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The platform approved Monday at the Republican National Convention suggests that a future Republican administration could dismantle Obamacare using regulatory authority. A Republican president could not waive portions of the law, but he could act to stop controversial payments that are being made to insurers.

In its section on health care, the platform pledged of Obamacare: “a Republican president, on the first day in office, will use legitimate waiver authority under the law to halt its advance and then, with the unanimous support of Congressional Republicans, will sign its repeal.” The waiver concept echoes language used by 2012 Republican nominee Mitt Romney, who pledged that “If I were president, on Day One I would issue an executive order paving the way for Obamacare waivers to all 50 states.”

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Only about one-third of health insurers came out ahead in their first year in the ObamaCare marketplace, according to a study by the Commonwealth Fund released Wednesday.

While insurers made nearly twice as much money from healthcare premiums in 2014, overall profits “diminished noticeably” because of higher payouts, according to the expansive new analysis on companies participating in the exchanges.

Overall, health insurers underestimated their total medical costs by about 5.7 percent in their first year.

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The Republican platform seems to have taken its cue from Speaker Paul Ryan’s A Better Way, at least when it comes to health policy. Not surprisingly, health care did not get top billing in the 66 page document. The economy, jobs, and taxes led off, with the Affordable Care Act, Medicare, and Medicaid relegated to later chapters.  Although there is not much text, those words are important.\

Significantly, the platform takes up Medicare and Medicaid in the chapter on government reform. The document points out that Medicare’s long-term debt is in the trillions, and does not shrink from recommending actions that could set the program on a fiscally sound path.  That requires change that will not be welcomed by everyone, so the platform pushes off that change for a decade in the hope of not alienating the senior vote.  Nonetheless, the Republican Party has now officially endorsed Ryan’s premium support plan that can promote competition and more efficient health care.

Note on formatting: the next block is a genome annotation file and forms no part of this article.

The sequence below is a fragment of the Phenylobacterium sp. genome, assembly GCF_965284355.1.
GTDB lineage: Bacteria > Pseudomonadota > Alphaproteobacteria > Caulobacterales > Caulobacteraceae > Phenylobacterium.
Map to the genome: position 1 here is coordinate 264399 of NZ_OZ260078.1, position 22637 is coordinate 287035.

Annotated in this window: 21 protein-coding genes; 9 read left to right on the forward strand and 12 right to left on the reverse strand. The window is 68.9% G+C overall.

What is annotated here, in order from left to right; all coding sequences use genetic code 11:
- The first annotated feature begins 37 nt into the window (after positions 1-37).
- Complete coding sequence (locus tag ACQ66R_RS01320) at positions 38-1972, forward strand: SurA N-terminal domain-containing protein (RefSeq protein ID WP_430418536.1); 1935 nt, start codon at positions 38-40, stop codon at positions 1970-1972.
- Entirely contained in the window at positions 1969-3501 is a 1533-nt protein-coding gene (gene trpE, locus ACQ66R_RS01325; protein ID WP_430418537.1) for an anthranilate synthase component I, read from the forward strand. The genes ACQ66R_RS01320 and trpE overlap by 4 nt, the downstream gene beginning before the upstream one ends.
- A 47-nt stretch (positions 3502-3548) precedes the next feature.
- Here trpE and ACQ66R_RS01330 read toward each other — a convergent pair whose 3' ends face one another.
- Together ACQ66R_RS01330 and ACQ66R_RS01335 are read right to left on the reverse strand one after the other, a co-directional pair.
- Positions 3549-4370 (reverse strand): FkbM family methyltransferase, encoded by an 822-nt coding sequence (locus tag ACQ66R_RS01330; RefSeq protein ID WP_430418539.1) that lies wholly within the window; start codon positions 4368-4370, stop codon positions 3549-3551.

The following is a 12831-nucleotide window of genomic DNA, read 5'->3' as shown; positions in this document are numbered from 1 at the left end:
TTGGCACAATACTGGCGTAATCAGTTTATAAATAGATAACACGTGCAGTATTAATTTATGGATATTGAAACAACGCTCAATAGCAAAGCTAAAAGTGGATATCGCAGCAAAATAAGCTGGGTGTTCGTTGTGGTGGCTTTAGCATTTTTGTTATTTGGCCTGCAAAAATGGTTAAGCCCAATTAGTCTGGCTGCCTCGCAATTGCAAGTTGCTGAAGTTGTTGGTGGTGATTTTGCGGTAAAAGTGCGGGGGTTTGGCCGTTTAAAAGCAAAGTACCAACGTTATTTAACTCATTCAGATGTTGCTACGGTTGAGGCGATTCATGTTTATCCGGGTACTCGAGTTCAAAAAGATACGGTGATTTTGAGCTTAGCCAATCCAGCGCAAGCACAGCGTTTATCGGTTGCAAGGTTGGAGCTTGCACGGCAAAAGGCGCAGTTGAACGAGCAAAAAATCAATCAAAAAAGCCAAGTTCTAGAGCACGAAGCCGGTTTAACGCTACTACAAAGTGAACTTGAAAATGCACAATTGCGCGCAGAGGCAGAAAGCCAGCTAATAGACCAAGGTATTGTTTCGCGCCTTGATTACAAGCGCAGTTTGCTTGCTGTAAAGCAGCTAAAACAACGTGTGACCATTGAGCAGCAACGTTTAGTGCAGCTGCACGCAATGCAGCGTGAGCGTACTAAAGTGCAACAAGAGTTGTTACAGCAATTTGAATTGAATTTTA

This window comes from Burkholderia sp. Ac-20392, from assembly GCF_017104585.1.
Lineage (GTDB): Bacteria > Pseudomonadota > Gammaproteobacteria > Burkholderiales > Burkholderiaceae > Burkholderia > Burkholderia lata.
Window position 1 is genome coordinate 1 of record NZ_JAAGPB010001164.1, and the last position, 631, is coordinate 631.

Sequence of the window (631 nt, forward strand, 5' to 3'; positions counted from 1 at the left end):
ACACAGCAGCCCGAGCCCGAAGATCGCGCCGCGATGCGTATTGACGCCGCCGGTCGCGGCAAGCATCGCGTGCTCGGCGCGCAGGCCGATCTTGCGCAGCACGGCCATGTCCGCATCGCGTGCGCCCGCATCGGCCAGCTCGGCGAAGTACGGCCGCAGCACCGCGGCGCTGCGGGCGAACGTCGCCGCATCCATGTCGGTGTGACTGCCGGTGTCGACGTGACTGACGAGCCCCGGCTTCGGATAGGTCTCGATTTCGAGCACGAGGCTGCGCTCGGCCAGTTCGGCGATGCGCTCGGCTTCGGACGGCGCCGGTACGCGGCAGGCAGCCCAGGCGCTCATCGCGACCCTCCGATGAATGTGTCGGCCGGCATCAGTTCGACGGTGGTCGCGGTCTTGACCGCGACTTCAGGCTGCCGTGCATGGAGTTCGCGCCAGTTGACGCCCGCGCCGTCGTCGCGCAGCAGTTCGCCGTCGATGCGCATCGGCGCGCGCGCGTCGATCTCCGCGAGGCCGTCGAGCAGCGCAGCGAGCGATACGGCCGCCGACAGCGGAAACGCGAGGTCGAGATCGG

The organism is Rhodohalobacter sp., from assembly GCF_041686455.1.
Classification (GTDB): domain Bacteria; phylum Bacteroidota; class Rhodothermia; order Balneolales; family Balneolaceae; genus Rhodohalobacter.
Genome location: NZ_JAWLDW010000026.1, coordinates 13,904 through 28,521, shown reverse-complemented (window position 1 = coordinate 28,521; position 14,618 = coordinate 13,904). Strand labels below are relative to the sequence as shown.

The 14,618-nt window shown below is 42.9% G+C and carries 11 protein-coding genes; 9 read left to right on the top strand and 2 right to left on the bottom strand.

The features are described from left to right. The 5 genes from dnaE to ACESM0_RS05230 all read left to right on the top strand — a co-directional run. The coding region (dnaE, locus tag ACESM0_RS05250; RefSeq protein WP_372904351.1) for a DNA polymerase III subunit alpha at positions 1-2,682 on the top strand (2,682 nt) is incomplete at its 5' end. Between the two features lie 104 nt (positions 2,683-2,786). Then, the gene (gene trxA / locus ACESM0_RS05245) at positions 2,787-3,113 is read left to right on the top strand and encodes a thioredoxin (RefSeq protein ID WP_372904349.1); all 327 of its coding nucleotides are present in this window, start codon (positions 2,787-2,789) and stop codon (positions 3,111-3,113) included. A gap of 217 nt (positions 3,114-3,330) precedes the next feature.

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A provision of the Affordable Care Act that allows insurers to charge smokers higher premiums may have discouraged smokers from signing up for insurance, undercutting a major goal of the law, according to a study published this month.

The surcharges, of up to 50 percent over nonsmokers’ premiums, also showed no sign of encouraging people to quit.

The Affordable Care Act eliminated insurers’ ability to charge higher premiums based on whether a person was sick. But it does allow them to vary premiums with age, geography, family size and smoking status.

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The Republican party’s 2016 platform, unveiled Monday, echoes many of the proposals included in the health care plan House Republicans laid out last month.

The platform calls for the full repeal of the Affordable Care Act and for state control of insurance markets. It backs selling insurance across state lines and states that insurance should be more portable so that consumers can move from job to job with the same policy.

“We must recover the traditional patient-physician relationship based on mutual trust, informed consent, and confidentiality,” the platform reads.